And that was a moment worth holding on to. No gesture of love should go unappreciated, even if it is by a perfect stranger at 8:30 a.m. on a chilly Wednesday morning in the middle of Hoylake Rd.

Thursday, 13 November 2008

Jerusalem on the Shore

My friend visited Beirut for the first time in 11 years a couple of weeks ago, and where else should one take a close friend to in Beirut but the sea?

I parked at the corniche near Ramlet il Bayda and we walked down the newly done up pavement with the oddly proportioned lamps as the sun beat down on us on that clear November day.
Scaling down the broken steps to the beach, I warned my friend of the broken glass, the rubbish, and pointed to the sewage outlet that moulded the sand around it into a big empty murky spill, trying to bend it into as much of a joke as I could.

We walked down towards the shore where the sea lapped and licked smooth the sand, shifting shells and orphaned shoes and pieces of card as far away from it as it could, and I proceeded to squeak with glee at all the small shells that had collected, and to my friend's slight annoyance, cut of the conversation and began aah-ing and ooh-ing and "look at the colour!"-ing as I picked and poked and sifted through marine treasure.

After picking up around twenty shells, dodging a dead crab, and pausing momentarily to joke about a condom we found still in its packet, my eye tripped upon a cross lying lob sided in the wet sand. It was a plain dark wood cross, very simple with no overly ornamented detailing, just a plain wooden cross, now pregnant with sea water so that the texture of its veins were easily distinguishable against my fingertips. It had a crudely finished piece of metal across its horizontal beam, pressed into the wood with typewriter font letters indented into it, spelling Jerusalem.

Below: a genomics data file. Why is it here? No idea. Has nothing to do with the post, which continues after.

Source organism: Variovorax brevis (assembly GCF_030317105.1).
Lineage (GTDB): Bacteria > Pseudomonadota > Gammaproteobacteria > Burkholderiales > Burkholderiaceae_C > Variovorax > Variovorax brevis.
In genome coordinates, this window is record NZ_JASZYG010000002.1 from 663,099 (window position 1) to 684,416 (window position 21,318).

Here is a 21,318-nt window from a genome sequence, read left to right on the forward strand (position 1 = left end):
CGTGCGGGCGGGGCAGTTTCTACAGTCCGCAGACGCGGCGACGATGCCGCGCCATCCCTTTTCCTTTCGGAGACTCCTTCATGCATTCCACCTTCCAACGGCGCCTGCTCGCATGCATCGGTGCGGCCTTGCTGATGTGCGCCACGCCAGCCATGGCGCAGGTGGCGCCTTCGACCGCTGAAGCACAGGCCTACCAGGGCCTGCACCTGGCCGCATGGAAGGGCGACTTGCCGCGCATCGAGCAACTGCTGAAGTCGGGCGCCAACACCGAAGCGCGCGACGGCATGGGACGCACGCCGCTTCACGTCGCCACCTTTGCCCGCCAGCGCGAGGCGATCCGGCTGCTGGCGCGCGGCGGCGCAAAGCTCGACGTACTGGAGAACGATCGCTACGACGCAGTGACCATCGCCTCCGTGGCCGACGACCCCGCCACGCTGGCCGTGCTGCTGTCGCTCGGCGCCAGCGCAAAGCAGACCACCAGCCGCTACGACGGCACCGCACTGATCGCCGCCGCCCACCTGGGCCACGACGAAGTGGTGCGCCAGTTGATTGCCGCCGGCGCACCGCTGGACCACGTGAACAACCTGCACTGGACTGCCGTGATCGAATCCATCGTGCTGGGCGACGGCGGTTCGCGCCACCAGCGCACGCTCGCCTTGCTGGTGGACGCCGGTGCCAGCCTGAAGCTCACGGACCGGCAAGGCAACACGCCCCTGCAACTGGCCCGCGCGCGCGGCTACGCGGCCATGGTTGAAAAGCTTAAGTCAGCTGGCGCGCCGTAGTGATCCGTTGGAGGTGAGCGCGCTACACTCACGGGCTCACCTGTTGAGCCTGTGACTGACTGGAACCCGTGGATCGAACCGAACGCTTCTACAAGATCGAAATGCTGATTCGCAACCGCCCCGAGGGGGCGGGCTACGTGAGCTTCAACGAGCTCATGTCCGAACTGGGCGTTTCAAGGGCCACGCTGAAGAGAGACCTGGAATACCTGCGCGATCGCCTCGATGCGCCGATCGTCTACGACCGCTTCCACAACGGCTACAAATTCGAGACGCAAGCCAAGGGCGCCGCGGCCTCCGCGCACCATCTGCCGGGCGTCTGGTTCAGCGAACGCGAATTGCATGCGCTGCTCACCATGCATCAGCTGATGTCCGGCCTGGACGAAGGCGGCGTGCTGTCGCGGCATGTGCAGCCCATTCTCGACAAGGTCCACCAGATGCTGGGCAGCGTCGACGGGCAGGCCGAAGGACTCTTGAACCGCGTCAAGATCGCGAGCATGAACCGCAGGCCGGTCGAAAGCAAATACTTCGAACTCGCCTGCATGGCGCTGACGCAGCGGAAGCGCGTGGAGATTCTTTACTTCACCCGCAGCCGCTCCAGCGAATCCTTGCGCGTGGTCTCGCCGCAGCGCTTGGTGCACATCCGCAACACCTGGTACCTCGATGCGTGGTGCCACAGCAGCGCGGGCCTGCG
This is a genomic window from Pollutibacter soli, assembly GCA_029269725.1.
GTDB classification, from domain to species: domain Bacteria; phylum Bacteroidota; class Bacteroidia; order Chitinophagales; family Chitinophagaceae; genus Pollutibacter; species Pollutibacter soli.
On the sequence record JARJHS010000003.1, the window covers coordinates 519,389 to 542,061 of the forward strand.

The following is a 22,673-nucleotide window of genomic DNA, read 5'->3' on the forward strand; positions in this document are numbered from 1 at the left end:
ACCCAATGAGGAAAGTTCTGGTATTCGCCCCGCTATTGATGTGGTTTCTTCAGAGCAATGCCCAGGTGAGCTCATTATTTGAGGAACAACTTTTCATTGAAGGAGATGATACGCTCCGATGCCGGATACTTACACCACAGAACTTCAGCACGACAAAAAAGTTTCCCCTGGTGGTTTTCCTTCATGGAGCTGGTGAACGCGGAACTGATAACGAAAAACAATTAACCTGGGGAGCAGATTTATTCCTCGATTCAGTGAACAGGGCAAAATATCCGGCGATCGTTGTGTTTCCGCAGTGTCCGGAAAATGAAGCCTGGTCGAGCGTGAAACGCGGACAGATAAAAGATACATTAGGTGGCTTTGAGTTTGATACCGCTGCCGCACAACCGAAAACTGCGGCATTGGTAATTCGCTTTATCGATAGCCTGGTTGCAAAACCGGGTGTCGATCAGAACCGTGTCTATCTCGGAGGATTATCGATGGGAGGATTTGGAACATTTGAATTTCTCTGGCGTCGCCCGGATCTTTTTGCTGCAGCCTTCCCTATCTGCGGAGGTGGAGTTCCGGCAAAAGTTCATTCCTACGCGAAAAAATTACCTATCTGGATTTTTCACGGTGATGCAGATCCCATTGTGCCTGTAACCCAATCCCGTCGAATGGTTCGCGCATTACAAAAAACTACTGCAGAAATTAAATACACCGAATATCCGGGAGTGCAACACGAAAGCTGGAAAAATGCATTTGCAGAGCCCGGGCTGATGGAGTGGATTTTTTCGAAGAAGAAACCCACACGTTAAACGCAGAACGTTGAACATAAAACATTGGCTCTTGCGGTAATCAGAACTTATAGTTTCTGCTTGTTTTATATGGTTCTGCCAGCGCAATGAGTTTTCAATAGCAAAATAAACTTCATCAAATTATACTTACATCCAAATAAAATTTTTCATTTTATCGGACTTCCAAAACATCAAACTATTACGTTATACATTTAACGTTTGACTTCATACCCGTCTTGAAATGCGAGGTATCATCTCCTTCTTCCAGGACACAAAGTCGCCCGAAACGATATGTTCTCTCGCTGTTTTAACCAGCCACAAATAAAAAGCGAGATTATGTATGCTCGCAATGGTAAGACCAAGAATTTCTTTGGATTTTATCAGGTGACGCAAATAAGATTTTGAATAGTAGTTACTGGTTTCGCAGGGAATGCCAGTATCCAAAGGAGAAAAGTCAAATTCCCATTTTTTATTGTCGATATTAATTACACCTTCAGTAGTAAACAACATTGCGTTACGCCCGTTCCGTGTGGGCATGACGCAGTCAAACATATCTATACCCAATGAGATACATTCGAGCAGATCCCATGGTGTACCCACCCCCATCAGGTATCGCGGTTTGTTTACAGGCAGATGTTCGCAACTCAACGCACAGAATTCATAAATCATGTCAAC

My heart stopped for a second and I couldn't hear anything or anyone, and my friend's conversation rolled out of my ears and down to the edge of the sea.
This is the cross Jesus was on.
This was the cross Jesus was on. All the way from Jerusalem. to Beirut. to my hands. A simple, modest cross of wood and thin metal. I stowed it in my bag and held onto it like I had stowed the spirit of the holy ghost.

I showed my mother the second I came home, spinning stories of hope and redemption, of the cross of Palestine crossing the great Mediterranean, braving hungry fish, swooping gulls, and jet ski blades to reach us. To send a message that the cross has not fallen. Jerusalem has not fallen. My mother tried to bring me down to earth from my romanticised clouds, but for some reason, this felt like a sign. Perhaps it was some one's cross, a girl like me who threw it into the sea out of anger, or desperation or both, crying tears of anguish and frustration at the reality of her world. Perhaps she cast it out because she wanted to save it, perhaps to rid herself of the constant reminder. Perhaps hoping someone would find her message in a bottle and feel her, come rescue her.

I lost the cross the same day. I don't know if I placed it somewhere to keep it safe and forgot where, or whether my dog decided to ingest it out of patriotic urges. All I know is that I found the cross of Jerusalem, and just like that


it was gone, and with it some part of me felt it had betrayed trust, maybe a dream, maybe just a meandering thought.

Depsite trying to convince myself that it was merely stopping en route to a much worthier journey, that its mission was not yet done, my heart still aches at the thought of losing it ever since...